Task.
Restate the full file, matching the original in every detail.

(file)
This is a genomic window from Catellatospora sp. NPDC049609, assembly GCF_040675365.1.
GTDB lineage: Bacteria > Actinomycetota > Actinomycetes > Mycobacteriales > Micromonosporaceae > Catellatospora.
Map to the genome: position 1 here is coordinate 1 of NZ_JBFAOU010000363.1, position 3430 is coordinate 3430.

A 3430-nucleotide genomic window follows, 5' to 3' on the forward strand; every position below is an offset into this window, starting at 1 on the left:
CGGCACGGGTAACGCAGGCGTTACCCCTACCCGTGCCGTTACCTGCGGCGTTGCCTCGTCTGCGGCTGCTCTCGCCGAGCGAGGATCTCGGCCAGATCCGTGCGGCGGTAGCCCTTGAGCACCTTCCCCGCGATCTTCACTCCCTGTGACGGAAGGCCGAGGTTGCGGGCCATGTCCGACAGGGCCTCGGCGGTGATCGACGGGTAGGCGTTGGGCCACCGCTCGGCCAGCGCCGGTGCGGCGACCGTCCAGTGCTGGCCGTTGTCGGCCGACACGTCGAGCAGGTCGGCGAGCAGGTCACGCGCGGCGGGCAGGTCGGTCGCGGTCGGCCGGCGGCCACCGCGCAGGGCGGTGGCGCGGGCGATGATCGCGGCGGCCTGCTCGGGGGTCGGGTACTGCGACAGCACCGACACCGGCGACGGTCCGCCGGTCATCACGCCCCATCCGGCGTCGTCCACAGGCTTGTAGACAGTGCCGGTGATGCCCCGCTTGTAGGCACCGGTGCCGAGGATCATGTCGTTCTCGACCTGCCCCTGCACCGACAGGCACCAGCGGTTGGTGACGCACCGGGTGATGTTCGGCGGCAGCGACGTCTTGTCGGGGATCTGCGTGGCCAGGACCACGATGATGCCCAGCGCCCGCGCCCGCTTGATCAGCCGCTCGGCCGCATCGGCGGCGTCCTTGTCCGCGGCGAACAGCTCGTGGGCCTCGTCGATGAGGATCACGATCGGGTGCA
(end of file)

This is a genomic window from Catellatospora sp. NPDC049609, assembly GCF_040675365.1.
GTDB lineage: Bacteria > Actinomycetota > Actinomycetes > Mycobacteriales > Micromonosporaceae > Catellatospora.
Map to the genome: position 1 here is coordinate 1 of NZ_JBFAOU010000363.1, position 3430 is coordinate 3430.

A 3430-nucleotide genomic window follows, 5' to 3' on the forward strand; every position below is an offset into this window, starting at 1 on the left:
CGGCACGGGTAACGCAGGCGTTACCCCTACCCGTGCCGTTACCTGCGGCGTTGCCTCGTCTGCGGCTGCTCTCGCCGAGCGAGGATCTCGGCCAGATCCGTGCGGCGGTAGCCCTTGAGCACCTTCCCCGCGATCTTCACTCCCTGTGACGGAAGGCCGAGGTTGCGGGCCATGTCCGACAGGGCCTCGGCGGTGATCGACGGGTAGGCGTTGGGCCACCGCTCGGCCAGCGCCGGTGCGGCGACCGTCCAGTGCTGGCCGTTGTCGGCCGACACGTCGAGCAGGTCGGCGAGCAGGTCACGCGCGGCGGGCAGGTCGGTCGCGGTCGGCCGGCGGCCACCGCGCAGGGCGGTGGCGCGGGCGATGATCGCGGCGGCCTGCTCGGGGGTCGGGTACTGCGACAGCACCGACACCGGCGACGGTCCGCCGGTCATCACGCCCCATCCGGCGTCGTCCACAGGCTTGTAGACAGTGCCGGTGATGCCCCGCTTGTAGGCACCGGTGCCGAGGATCATGTCGTTCTCGACCTGCCCCTGCACCGACAGGCACCAGCGGTTGGTGACGCACCGGGTGATGTTCGGCGGCAGCGACGTCTTGTCGGGGATCTGCGTGGCCAGGACCACGATGATGCCCAGCGCCCGCGCCCGCTTGATCAGCCGCTCGGCCGCATCGGCGGCGTCCTTGTCCGCGGCGAACAGCTCGTGGGCCTCGTCGATGAGGATCACGATCGGGTGCA